Everyone Dies in Utah, Seeing Clearly
At a time when bands like Thrice, From Autumn to Ashes, and Atreyu took over the music scene, bands like Everyone Dies In Utah would have fit that old cliché “a dime a dozen” almost perfectly. Almost. However, at a time when music seems to be changing direction, bands such as this seem harder to come by. I don’t know if it’s for my lack of trying or simply because they just don’t make them like they used to, but I’m inclined to believe it is the former.
The thing about Everyone Dies In Utah is that they have almost every cliché down for this genre of music, a genre which I believe hit its peak years ago and now is left hanging by scraps and morsels. Seemingly clever song names? Check. Lots and lots of mosh pit-worthy breakdowns? Check. Screaming mixed with screaming a la the aforementioned bands? Check. Oh, yeah, and a name with a form of “death” in it. (I guess it could be worse, though. Apparently a band exists on Epitaph called “Skip the Foreplay.” Yes, really.)
The two things that help Everyone Dies In Utah stand out are simply electronica and their lyrics. First off, they throw some random synth in their songs, or throughout the entire song. This becomes most apparent in songs such as “Synthesize Me Captain.” Now when you think of that hardcore (though really, it’s closer to screamo, but not quite as emo, so maybe screamcore?) with the synth, you tend to think of bands such as Scary Kids Scaring Kids and Enter Shikari.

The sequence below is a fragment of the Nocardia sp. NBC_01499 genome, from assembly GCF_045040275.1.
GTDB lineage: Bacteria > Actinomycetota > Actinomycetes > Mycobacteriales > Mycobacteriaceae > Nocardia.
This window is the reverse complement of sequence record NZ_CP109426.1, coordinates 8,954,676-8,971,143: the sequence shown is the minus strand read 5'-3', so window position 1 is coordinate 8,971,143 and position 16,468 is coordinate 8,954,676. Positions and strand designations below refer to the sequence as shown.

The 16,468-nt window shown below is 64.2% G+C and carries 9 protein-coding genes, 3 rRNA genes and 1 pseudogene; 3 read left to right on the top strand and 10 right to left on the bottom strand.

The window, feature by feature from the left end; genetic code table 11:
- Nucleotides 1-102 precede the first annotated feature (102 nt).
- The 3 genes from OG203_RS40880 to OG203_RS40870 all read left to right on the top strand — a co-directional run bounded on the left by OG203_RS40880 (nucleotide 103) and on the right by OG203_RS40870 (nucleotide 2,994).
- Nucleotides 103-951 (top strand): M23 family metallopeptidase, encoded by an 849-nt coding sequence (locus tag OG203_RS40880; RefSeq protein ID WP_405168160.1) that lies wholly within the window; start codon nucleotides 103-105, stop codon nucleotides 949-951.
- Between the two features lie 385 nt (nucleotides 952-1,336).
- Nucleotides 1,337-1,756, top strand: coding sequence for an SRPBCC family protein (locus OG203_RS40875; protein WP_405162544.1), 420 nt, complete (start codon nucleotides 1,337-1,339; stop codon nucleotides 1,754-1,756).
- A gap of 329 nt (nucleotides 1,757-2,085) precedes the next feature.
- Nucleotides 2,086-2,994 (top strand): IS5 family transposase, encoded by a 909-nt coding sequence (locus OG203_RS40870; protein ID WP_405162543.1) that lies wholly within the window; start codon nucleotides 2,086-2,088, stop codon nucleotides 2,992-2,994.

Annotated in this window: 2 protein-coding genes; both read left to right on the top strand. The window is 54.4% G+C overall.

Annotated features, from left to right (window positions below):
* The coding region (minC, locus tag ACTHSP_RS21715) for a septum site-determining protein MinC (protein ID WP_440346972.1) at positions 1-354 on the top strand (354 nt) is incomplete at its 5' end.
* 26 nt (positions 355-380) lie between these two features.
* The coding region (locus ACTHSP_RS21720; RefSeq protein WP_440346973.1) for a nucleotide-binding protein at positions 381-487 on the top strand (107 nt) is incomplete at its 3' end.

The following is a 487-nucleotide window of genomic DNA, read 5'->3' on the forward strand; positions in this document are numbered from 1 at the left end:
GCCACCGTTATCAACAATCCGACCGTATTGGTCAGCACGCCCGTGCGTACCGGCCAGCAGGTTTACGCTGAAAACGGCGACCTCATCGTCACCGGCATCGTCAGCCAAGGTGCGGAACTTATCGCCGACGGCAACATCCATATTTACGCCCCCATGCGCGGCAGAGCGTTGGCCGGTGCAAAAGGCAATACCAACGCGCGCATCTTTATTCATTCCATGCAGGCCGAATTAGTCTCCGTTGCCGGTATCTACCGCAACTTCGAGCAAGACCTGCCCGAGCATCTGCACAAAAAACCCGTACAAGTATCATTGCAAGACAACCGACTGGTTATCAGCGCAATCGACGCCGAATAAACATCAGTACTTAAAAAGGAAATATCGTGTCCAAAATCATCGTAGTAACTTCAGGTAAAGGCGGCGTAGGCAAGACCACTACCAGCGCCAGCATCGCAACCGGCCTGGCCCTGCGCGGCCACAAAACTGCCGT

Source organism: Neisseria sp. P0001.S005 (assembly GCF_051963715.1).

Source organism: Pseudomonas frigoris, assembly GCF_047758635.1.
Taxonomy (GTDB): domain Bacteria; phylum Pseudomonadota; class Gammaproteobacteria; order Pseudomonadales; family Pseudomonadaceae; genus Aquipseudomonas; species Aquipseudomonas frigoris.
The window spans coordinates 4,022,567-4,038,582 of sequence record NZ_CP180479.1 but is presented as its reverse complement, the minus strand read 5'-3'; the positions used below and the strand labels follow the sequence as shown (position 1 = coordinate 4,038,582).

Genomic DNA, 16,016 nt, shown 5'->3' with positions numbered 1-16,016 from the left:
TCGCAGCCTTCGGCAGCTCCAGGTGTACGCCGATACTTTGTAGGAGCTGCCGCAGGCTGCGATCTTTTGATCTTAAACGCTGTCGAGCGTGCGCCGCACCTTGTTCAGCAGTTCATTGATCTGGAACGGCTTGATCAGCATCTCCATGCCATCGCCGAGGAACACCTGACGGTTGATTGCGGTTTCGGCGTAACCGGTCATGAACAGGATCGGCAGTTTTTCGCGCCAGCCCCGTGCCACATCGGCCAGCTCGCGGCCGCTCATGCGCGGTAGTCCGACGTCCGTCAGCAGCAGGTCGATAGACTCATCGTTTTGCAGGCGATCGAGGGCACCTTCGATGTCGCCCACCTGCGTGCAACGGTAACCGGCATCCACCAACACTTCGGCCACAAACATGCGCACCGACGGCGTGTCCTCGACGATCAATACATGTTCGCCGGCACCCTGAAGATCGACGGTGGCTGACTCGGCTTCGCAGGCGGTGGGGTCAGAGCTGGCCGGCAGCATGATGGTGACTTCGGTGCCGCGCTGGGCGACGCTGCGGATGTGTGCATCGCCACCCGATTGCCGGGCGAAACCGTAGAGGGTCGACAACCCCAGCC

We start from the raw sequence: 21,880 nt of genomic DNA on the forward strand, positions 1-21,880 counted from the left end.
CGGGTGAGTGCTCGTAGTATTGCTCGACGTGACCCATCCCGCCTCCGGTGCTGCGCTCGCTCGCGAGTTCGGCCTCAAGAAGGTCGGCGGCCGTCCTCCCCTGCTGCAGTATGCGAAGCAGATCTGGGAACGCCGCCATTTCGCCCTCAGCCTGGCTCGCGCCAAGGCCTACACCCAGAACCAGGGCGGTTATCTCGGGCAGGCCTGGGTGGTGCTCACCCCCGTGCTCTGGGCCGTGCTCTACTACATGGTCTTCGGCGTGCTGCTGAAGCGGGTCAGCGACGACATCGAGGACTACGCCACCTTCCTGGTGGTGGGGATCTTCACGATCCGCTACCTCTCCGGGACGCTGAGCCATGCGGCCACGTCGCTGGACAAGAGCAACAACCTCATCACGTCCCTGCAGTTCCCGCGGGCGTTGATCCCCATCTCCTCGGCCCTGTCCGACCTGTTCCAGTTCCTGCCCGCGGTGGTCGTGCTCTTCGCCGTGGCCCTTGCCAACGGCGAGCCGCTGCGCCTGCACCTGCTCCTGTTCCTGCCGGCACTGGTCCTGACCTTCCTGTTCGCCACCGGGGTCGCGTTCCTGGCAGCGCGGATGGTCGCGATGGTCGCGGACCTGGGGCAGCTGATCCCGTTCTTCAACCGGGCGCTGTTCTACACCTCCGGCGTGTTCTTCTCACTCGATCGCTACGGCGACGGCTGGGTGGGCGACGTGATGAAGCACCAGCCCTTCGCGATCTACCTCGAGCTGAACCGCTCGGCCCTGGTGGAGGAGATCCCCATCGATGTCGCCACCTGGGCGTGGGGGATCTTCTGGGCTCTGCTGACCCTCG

Well, EDIU manages to blend the electronica into the otherwise heavy music and remain heavy, something I feel those other bands can’t do as well. The music itself also comes up somewhere between early Thrice and Atreyu, but when the harmony comes in with the singing, it tends to sound like Killswitch Engage, which is quite a compliment coming from me.
Aside from the music, you have to really listen to these words. With ideas that could end up on a t-shirt, such as “We shoot to kill / We aim to please” and “Count your blessings / not your burdens,” there is definitely something overwhelmingly positive about this band. You get a vibe of, “This is your world, this is your life, do something with it and enjoy yourself,” which is somewhat rare in music today, because most songs seem to be about heartache and drugs (which is okay, you have to write what you know).
The album almost comes off seeming like a seminar from one of those self-help gurus, like the guy Jim Carrey saw in the movie Yes Man. And I am well aware that there exists a genre of music called “posicore,” but I don’t really feel like looking that up and seeing what bands are or are not considered to be a part of it. All I know is that with a positive attitude, this band could get very far and stand out amongst other seemingly similar bands. Once upon a time, Pennywise was named “PMA” for “positive mental attitude” and look how long that’s worked for them.